Black History Month: Nikki Renée Daniels Remembers the Iconic Eartha Kitt
In honor of Black History Month, Broadway.com is once again inviting Broadway artists to celebrate the Black theatermakers who inspire them. Stars are taking this chance to honor their friends, mentors, co-stars and idols for this year’s edition. Continue reading to find out what Nikki Renée Daniels learned from Eartha Kitt, and click here to stay up to date on the series.
Nikki Renée Daniels was just days away from opening Marianne Elliott’s reinvisioned Company when Broadway shut down. The Stephen Sondheim and George Furth musical marks Daniels’ 10th Broadway production, she was previously seen in The Gershwins’ Porgy and Bess, Anything Goes, The Book of Mormon, Promises, Promises, Les Misérables, Lestat, The Look of Love, Aida and Nine. Prior to taking the role of Jenny in Company, Daniels was playing Angelica Schuyler in the national touring production of Hamilton. Coming in as a replacement in the 2003 revival of Nine allowed Daniels to work with the one and only Eartha Kitt, whom she is honoring this Black History Month.
Born in 1927, Eartha Kitt did it all. She was a singer, dancer, actress, songwriter and activist who garnered three Emmy Awards and two Tony nominations. Her first hit was the famous Christmas tune “Santa Baby” which was released in 1953. In 1950, Kitt has her first starring role as Helen of Troy in Orson Welles’ staging of Dr. Faustus and worked steadily on Broadway from then on. She garnered two Tony nominations: Best Actress in a Musical for 1978’s Timbuktu! and Best Featured Actress in a Musical for 2000’s The Wild Party. She was last seen on Broadway in the 2003 revival of Nine, when she replaced Chita Rivera as Liliane La Fleur. Kitt is also beloved for playing Catwoman in the Batman TV series and as Yzma in Disney’s The Emperor’s New Groove in 2000. Kitt died of colon cancer on Christmas Day 2008.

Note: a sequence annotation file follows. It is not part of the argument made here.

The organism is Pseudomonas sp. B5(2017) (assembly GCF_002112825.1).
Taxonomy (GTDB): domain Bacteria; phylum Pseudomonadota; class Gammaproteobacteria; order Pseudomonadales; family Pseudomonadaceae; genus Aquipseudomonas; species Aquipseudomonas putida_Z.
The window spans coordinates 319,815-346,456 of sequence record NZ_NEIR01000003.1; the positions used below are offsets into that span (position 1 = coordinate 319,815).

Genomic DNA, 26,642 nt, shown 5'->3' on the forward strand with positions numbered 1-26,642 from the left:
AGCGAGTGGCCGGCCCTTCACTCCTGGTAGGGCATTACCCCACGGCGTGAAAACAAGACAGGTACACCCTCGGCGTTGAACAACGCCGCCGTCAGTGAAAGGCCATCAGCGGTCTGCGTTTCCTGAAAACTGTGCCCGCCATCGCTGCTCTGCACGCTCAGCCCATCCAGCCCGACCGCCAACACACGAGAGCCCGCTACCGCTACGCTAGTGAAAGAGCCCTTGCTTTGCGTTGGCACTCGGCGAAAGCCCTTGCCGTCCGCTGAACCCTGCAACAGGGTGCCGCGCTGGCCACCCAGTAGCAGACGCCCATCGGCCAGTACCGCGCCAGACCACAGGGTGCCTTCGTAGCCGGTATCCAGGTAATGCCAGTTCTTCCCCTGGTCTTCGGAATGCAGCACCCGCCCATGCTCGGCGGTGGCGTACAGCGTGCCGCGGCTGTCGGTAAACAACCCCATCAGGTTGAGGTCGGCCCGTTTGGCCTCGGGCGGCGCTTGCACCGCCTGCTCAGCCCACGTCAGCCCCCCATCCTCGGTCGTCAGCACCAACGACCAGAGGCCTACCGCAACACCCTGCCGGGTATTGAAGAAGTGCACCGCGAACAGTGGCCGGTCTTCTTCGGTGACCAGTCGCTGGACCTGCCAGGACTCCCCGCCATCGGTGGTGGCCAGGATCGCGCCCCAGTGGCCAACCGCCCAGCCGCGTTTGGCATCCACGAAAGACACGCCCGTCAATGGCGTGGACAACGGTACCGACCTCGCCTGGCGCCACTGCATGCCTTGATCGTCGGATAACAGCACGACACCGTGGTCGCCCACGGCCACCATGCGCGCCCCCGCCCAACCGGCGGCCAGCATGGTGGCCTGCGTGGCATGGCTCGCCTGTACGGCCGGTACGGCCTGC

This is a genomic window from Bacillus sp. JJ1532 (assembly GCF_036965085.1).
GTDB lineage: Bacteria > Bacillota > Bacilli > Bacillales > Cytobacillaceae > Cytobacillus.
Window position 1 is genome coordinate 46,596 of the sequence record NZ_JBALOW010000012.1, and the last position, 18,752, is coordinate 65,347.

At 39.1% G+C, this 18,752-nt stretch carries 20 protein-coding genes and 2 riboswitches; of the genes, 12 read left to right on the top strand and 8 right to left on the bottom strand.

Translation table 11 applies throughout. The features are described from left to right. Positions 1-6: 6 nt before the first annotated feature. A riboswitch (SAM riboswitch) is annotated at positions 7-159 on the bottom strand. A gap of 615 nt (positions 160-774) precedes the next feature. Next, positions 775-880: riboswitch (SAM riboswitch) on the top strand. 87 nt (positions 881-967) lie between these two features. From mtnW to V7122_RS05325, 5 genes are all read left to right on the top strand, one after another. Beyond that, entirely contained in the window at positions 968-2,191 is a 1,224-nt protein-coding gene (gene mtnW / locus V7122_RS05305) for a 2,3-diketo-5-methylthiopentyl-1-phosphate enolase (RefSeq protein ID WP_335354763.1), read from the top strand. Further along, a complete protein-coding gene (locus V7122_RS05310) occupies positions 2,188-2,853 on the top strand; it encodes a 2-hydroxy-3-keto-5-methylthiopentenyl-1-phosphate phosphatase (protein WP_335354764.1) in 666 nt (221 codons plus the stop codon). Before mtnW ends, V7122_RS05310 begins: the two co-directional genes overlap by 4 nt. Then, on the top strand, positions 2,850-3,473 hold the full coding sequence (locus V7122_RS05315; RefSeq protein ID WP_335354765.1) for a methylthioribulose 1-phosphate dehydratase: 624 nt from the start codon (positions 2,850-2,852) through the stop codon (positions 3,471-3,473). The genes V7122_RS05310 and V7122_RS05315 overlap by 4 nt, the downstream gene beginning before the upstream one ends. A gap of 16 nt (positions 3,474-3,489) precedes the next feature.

Daniels on Kitt: “I’ll never forget meeting Eartha Kitt for the first time. I had gotten cast as a replacement actor for the Broadway revival of Nine at the Roundabout Theatre Company. It was my third Broadway show, and I was still so young and green. I bounded up to Ms. Kitt on my first day to introduce myself, and she responded in her signature growl: ‘What are you, 12?’ She was so witty, strong and sexy—she was in her 70s in that production, and she had the best legs on the stage! It was an honor to perform with her and to see her process as an actor. She rehearsed in four-inch heels and ankle weights. She was always full out, no marking. She blazed so many trails in her career and in her life, and I’m grateful to have been able to witness a tiny fraction of it firsthand.”